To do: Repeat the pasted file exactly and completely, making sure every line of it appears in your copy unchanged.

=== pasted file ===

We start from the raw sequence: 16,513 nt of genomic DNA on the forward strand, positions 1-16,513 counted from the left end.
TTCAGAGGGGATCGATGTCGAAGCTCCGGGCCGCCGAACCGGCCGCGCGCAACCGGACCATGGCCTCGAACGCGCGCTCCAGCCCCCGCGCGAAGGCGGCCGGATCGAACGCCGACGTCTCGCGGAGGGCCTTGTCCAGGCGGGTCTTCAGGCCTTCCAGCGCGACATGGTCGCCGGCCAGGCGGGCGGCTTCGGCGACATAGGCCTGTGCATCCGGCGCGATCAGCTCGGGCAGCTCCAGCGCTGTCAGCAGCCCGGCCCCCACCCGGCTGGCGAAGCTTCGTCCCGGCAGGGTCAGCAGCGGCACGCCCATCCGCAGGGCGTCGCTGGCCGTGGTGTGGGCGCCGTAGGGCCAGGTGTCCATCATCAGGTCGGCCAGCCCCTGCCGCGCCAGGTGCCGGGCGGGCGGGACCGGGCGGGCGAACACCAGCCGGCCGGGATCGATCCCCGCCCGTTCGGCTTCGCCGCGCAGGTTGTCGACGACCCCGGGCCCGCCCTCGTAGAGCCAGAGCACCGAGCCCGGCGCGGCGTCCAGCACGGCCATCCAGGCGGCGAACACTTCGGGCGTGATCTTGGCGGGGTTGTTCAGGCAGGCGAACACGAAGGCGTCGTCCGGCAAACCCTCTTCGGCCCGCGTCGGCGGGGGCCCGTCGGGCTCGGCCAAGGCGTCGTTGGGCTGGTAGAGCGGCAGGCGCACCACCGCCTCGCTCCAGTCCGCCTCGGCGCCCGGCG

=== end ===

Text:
We start from the raw sequence: 16,513 nt of genomic DNA on the forward strand, positions 1-16,513 counted from the left end.
TTCAGAGGGGATCGATGTCGAAGCTCCGGGCCGCCGAACCGGCCGCGCGCAACCGGACCATGGCCTCGAACGCGCGCTCCAGCCCCCGCGCGAAGGCGGCCGGATCGAACGCCGACGTCTCGCGGAGGGCCTTGTCCAGGCGGGTCTTCAGGCCTTCCAGCGCGACATGGTCGCCGGCCAGGCGGGCGGCTTCGGCGACATAGGCCTGTGCATCCGGCGCGATCAGCTCGGGCAGCTCCAGCGCTGTCAGCAGCCCGGCCCCCACCCGGCTGGCGAAGCTTCGTCCCGGCAGGGTCAGCAGCGGCACGCCCATCCGCAGGGCGTCGCTGGCCGTGGTGTGGGCGCCGTAGGGCCAGGTGTCCATCATCAGGTCGGCCAGCCCCTGCCGCGCCAGGTGCCGGGCGGGCGGGACCGGGCGGGCGAACACCAGCCGGCCGGGATCGATCCCCGCCCGTTCGGCTTCGCCGCGCAGGTTGTCGACGACCCCGGGCCCGCCCTCGTAGAGCCAGAGCACCGAGCCCGGCGCGGCGTCCAGCACGGCCATCCAGGCGGCGAACACTTCGGGCGTGATCTTGGCGGGGTTGTTCAGGCAGGCGAACACGAAGGCGTCGTCCGGCAAACCCTCTTCGGCCCGCGTCGGCGGGGGCCCGTCGGGCTCGGCCAAGGCGTCGTTGGGCTGGTAGAGCGGCAGGCGCACCACCGCCTCGCTCCAGTCCGCCTCGGCGCCCGGCG